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7th Circuit orders SSA take another look at woman’s case

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Finding that the administrative law judge hearing a southern Indiana woman’s claim for disability insurance benefits made several errors in his consideration of the record, the 7th Circuit Court of Appeals sent the case back to the Social Security Administration for more proceedings.

In Linda K. Roddy v. Michael J. Astrue, Commissioner of Social Security, 12-1682, Linda Roddy, who had worked full-time as a shift manager at Taco Bell for many years, sought disability benefits after pain prevented her from working and doing basic household chores. She was in a car accident in 1999 that led to her seeking treatment for chronic pain. She went to pain management specialist Dr. Gary Wright for several years and received treatments. When she lost her insurance, she saw Wright less frequently until she stopped seeing him in January 2006. Tests revealed she had degenerative disc disease and inflammation of the joints in the lower back. She cut back hours at work at the suggestion of Wright until she could no longer work at all.

Roddy filed for benefits in November 2007, alleging that her disability began in November 2005. Dr. Larissa Dimitrov evaluated Roddy and found her not to be disabled. The agency denied her claim as did an administrative law judge. He found her not to be disabled using the five-step sequential process in 20 C.F.R. Section 404.1520(4).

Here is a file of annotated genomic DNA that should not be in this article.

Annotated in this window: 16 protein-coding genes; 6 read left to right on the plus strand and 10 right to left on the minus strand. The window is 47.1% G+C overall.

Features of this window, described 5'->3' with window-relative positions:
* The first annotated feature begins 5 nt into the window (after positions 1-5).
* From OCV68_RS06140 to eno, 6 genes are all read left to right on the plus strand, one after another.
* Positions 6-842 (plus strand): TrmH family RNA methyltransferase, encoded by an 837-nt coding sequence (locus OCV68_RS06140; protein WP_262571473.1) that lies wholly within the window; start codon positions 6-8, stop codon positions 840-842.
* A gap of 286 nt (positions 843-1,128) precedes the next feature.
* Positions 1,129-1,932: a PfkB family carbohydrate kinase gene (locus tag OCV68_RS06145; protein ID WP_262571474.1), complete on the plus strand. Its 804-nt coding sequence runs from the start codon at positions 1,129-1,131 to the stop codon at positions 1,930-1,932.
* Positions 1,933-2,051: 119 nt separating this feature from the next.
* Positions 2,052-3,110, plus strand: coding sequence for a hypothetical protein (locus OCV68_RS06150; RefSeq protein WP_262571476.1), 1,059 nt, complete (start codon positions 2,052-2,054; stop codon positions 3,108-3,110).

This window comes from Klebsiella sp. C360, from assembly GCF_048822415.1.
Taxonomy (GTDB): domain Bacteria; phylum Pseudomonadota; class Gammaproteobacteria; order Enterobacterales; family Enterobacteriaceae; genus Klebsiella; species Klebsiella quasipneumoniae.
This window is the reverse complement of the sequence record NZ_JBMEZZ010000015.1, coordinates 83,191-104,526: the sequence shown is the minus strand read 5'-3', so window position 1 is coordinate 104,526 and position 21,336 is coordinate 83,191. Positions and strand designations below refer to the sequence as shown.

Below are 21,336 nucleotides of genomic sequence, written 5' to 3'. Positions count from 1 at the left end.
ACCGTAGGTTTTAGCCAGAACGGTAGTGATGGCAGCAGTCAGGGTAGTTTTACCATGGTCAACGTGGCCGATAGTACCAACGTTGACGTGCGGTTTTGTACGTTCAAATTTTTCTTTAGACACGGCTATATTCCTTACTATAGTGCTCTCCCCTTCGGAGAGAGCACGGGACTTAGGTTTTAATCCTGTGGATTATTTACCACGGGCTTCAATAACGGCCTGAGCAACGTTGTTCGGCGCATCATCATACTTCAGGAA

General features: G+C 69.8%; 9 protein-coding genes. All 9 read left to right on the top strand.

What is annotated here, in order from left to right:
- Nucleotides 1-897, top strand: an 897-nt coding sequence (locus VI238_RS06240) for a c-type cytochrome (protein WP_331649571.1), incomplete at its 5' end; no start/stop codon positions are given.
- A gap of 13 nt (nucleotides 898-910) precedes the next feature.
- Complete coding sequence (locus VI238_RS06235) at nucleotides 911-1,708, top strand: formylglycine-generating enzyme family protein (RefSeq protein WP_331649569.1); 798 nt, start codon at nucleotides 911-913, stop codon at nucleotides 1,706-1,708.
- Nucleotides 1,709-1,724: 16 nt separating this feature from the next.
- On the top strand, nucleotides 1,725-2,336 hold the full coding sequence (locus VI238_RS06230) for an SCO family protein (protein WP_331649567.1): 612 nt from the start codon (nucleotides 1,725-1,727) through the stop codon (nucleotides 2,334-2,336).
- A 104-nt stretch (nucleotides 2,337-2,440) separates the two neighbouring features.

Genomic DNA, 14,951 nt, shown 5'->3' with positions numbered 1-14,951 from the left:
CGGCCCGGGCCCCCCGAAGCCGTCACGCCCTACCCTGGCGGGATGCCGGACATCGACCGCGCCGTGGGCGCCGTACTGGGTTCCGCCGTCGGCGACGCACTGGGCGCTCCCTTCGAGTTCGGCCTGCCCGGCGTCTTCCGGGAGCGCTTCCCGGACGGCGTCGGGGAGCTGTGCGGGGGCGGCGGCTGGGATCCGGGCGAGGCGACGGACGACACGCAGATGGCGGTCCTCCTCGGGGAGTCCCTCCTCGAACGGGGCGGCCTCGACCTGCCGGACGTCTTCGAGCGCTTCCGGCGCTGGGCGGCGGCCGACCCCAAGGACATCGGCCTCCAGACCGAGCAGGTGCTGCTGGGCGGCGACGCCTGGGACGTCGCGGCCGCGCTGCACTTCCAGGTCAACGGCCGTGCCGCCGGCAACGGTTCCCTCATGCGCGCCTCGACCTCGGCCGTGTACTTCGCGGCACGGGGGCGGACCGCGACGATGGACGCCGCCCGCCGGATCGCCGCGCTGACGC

The 7th Circuit found the ALJ failed to adequately explain why Wright’s views should be set aside and didn’t give much weight to his opinion. As Roddy’s treating physician, his opinion is entitled to controlling weight if it is supported by other evidence.

The judges also agreed with Roddy that this case must go back to the SSA because the ALJ erred by basing his credibility finding on Roddy’s failure to seek professional treatment for her back after 2006 and her ability to perform household tasks.

The 7th Circuit vacated the District Court judgment that found evidence supported the decision and remanded with instructions to send the case to the SSA for further proceedings.
 

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  1. Well, maybe it's because they are unelected, and, they have a tendency to strike down laws by elected officials from all over the country. When you have been taught that "Democracy" is something almost sacred, then, you will have a tendency to frown on such imperious conduct. Lawyers get acculturated in law school into thinking that this is the very essence of high minded government, but to people who are more heavily than King George ever did, they may not like it. Thanks for the information.

  2. I pd for a bankruptcy years ago with Mr Stiles and just this week received a garnishment from my pay! He never filed it even though he told me he would! Don't let this guy practice law ever again!!!

  3. Excellent initiative on the part of the AG. Thankfully someone takes action against predators taking advantage of people who have already been through the wringer. Well done!

  4. Conour will never turn these funds over to his defrauded clients. He tearfully told the court, and his daughters dutifully pledged in interviews, that his first priority is to repay every dime of the money he stole from his clients. Judge Young bought it, much to the chagrin of Conour’s victims. Why would Conour need the $2,262 anyway? Taxpayers are now supporting him, paying for his housing, utilities, food, healthcare, and clothing. If Conour puts the money anywhere but in the restitution fund, he’s proved, once again, what a con artist he continues to be and that he has never had any intention of repaying his clients. Judge Young will be proven wrong... again; Conour has no remorse and the Judge is one of the many conned.

  5. Pass Legislation to require guilty defendants to pay for the costs of lab work, etc as part of court costs...

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